The stewardship paradigm : an enquiry into the ethical obligation associated with being in control of resorces
Turnour, Matthew Dwight (1999) The stewardship paradigm : an enquiry into the ethical obligation associated with being in control of resorces. Masters by Research thesis, Queensland University of Technology.
The resource allocation and utilization discourse is dominated by debates about rights particularly individual property rights and ownership. This is due largely to the philosophic foundations provided by Hobbes and Locke and adopted by Bentham. In our community, though, resources come not merely with rights embedded but also obligations. The relevant laws and equitable principles which give shape to our shared rights and obligations with respect to resources take cognizance not merely of the title to the resource (the proprietary right) but the particular context in which the right is exercised. Moral philosophy regarding resource utilisation has from ancient times taken cognizance of obligations but with ascendance of modernity, the agenda of moral philosophy regarding resources, has been dominated, at least since John Locke, by a preoccupation with property rights; the ethical obligations associated with resource management have been largely ignored. The particular social context has also been ignored. Exploring this applied ethical terrain regarding resource utilisation, this thesis: (1) Revisits the justifications for modem property rights (and in that the exclusion of obligations); (2) Identifies major deficiencies in these justifications and reasons for this; (3) Traces the concept of stewardship as understood in classical Greek writing and in the New Testament, and considers its application in the Patristic period and by Medieval and reformist writers, before turning to investigate its influence on legal and equitable concepts through to the current day; 4) Discusses the nature of the stewardship obligation,maps it and offers a schematic for applying the Stewardship Paradigm to problems arising in daily life; and, (5) Discusses the way in which the Stewardship Paradigm may be applied by, and assists in resolving issues arising from within four dominant philosophic world views: (a) Rawls' social contract theory; (b) Utilitarianism as discussed by Peter Singer; (c) Christianity with particular focus on the theology of Douglas Hall; (d) Feminism particularly as expressed in the ethics of care of Carol Gilligan;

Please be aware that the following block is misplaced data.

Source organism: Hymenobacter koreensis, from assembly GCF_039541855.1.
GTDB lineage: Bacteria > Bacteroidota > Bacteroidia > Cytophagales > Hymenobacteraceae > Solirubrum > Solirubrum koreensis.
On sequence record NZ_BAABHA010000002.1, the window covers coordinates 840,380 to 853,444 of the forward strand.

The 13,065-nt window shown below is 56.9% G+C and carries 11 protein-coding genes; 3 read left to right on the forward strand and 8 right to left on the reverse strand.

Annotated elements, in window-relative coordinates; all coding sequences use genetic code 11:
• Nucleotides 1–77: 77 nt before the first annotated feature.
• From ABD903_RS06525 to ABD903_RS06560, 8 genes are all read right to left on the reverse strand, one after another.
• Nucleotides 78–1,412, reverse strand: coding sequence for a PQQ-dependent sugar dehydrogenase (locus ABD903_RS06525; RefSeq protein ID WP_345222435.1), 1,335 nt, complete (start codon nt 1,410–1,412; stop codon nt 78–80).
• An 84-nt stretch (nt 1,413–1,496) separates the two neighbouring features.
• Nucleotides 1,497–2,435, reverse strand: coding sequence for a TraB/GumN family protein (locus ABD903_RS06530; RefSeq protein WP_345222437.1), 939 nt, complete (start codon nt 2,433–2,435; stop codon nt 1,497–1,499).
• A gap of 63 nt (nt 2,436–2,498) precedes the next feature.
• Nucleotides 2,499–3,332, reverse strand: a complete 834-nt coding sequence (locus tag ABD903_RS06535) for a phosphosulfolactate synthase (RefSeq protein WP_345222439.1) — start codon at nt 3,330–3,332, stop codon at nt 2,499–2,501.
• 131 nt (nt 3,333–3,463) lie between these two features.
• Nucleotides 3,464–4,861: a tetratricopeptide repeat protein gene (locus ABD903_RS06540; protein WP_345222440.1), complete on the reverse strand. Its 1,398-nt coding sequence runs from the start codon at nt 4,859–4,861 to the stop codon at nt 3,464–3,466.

and, offers some more general comments about stewardship in the context of an ethically plural community.
Impact and interest:
Citation counts are sourced monthly from and citation databases.
Citations counts from theindexing service can be viewed at the linked Google Scholar™ search.
|Item Type:||QUT Thesis (Masters by Research)|
|Additional Information:||Presented to the School of Humanities and Social Science, Queensland University of Technology.|
|Keywords:||Applied ethics, moral philosophy, applied ethics, steward, stewardship, property resources, land personalty, John Locke, John Rawls, Peter Singer, Carol Gilligan, Douglas Hall, social contractarian, social contractarianism, utilitarian, utilitarianism, liberal, liberalism, Christian, Christianity, feminist, feminism, femine, Plato, Aristotle, Philodemus, Epicureans, Zeno, stoics, Aristides, Clement of Alexandria, Tertullian, Didache, Sentences of Sextus, Basil, Thomas Aquinas, Wycliffe, Thomas More, John Calvin, John Wesley, Westminster Confession of Faith, Martin Luther, land law, credit act, Donahue v Stephenson, fiduciary duties, thesis, masters|
|Divisions:||Past > QUT Faculties & Divisions > QUT Carseldine - Humanities & Human Services|
|Institution:||Queensland University of Technology|
|Copyright Owner:||Copyright Matthew Dwight Turnour|
|Deposited On:||22 Sep 2010 13:03|
|Last Modified:||08 Mar 2012 05:34|
Repository Staff Only: item control page